The article also proposes a new definition for the 'ideal dressing' in the light of recent developments in the wound management field, which takes account of the requirement to protect vulnerable tissue from secondary damage caused either by insufficient or excessive moisture.

It is suggested that the correct application and frequent replacement of appropriate dressings, combined with the use of skin protectants or barrier creams where appropriate, will help prevent periwound damage, reduce the risk of infection and improve patient quality of life.


According to Wikipedia ( the term 'maceration' is derived from the Latin maceratus, the past participle of macerare, variously translated as 'to make wet, soak, steep or soften'. The free dictionary on line at defines 'maceration' as the process by which an object or material 'becomes soft or is divided into its constituents by soaking'. The Online Medical Dictionary ( goes further and defines maceration as a softening of tissue by soaking, especially in acids, until the connective tissue fibres are so dissolved that the tissue components can be teased apart.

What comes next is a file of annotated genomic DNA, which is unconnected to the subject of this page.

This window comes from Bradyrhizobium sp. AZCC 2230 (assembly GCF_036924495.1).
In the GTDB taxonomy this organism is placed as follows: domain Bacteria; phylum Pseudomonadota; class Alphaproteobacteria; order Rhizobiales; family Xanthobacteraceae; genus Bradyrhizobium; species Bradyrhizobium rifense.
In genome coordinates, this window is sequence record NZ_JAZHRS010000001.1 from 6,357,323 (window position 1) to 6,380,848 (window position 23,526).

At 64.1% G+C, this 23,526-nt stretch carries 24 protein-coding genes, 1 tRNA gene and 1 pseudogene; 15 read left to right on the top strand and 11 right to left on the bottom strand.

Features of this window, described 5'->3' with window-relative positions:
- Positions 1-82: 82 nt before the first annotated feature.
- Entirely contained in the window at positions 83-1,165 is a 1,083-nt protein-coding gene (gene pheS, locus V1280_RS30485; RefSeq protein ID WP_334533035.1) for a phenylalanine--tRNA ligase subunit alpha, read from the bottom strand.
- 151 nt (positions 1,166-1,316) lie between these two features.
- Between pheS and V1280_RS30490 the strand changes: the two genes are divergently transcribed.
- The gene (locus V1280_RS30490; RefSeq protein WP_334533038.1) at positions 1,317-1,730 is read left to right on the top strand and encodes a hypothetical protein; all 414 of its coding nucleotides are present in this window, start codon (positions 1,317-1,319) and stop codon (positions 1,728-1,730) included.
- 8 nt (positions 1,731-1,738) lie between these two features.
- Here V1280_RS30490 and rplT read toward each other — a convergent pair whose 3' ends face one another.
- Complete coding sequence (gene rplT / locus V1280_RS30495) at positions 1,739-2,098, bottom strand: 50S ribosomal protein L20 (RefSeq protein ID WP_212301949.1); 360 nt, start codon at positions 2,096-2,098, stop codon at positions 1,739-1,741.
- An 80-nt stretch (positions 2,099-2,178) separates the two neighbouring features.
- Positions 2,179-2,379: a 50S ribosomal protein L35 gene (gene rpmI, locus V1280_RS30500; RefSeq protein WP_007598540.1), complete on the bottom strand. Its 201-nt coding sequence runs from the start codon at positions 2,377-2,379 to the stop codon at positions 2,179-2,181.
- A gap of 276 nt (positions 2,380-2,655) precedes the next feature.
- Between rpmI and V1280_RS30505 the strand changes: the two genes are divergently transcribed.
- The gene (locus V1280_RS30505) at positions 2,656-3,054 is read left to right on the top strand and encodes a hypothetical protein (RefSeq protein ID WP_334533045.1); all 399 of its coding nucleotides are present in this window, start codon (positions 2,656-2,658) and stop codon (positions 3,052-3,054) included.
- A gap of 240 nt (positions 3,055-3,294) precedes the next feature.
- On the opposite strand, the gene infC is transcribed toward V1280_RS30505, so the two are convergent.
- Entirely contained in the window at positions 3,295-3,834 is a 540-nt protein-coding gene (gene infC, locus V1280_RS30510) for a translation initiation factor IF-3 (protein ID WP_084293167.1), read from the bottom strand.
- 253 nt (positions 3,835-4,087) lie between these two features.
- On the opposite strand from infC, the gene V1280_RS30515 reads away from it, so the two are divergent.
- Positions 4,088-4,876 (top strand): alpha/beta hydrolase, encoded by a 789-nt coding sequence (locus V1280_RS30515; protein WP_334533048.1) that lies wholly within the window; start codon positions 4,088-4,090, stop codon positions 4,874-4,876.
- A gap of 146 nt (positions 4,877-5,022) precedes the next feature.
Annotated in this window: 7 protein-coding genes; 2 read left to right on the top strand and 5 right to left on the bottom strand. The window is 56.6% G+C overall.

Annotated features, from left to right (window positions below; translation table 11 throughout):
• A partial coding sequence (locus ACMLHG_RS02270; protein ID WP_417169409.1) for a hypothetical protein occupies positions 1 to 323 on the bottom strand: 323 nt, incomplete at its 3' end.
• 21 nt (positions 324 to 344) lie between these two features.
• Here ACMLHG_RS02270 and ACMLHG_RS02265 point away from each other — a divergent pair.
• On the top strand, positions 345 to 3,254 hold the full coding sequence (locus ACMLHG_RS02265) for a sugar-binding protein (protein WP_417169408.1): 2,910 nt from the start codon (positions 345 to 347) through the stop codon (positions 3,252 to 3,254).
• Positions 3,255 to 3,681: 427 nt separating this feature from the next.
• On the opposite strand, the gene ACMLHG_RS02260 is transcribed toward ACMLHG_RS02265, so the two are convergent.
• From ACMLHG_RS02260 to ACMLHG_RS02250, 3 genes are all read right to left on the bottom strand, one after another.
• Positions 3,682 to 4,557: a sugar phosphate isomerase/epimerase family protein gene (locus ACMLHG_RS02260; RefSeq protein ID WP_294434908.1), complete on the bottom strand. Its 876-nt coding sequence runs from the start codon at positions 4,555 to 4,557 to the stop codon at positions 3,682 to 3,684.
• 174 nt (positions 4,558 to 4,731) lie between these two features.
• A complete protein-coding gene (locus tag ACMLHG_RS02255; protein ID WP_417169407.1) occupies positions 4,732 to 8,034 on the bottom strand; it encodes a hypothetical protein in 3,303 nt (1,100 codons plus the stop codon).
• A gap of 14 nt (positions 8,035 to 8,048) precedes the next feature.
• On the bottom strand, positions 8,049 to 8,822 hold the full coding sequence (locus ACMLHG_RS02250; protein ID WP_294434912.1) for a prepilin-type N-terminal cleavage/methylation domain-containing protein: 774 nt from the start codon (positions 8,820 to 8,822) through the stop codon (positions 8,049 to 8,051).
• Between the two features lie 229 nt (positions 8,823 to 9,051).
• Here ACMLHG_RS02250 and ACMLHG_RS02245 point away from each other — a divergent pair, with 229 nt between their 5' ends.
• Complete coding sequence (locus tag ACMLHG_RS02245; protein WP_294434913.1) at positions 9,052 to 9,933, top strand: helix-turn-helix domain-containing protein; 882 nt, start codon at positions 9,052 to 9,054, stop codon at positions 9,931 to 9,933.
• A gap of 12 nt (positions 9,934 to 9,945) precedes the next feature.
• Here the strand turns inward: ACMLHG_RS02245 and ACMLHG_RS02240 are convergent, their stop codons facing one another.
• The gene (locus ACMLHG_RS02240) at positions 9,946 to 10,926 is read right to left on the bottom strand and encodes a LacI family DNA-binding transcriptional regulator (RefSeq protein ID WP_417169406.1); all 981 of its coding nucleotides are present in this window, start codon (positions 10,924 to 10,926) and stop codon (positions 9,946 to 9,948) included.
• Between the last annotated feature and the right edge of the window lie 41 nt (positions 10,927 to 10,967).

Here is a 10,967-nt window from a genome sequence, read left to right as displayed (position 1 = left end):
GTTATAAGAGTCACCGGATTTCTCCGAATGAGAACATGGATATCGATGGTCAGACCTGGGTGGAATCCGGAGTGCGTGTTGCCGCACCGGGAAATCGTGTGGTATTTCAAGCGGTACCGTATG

In a clinical context, 'maceration' is commonly used to describe changes in the appearance of the skin, resulting from prolonged exposure to moisture or wound exudate, the causes and treatment of which have been described comprehensively in a series of articles [1] [2] [3] [4] [5] [6].

In the present article it is argued that the widespread use of the term 'maceration' can be misleading, and that it is sometimes applied incorrectly, potentially leading to inappropriate treatment in some instances. An alternative umbrella term, 'moisture-related skin changes', is therefore proposed. This encompasses maceration, but also includes other types of superficial skin damage such as intertrigo, and the irritation or excoriation caused by irritant body fluids such as urine, wound fluid or faecal material and/or the presence of pathogenic micro-organisms, their toxins and metabolites and inflammatory cytokines [6].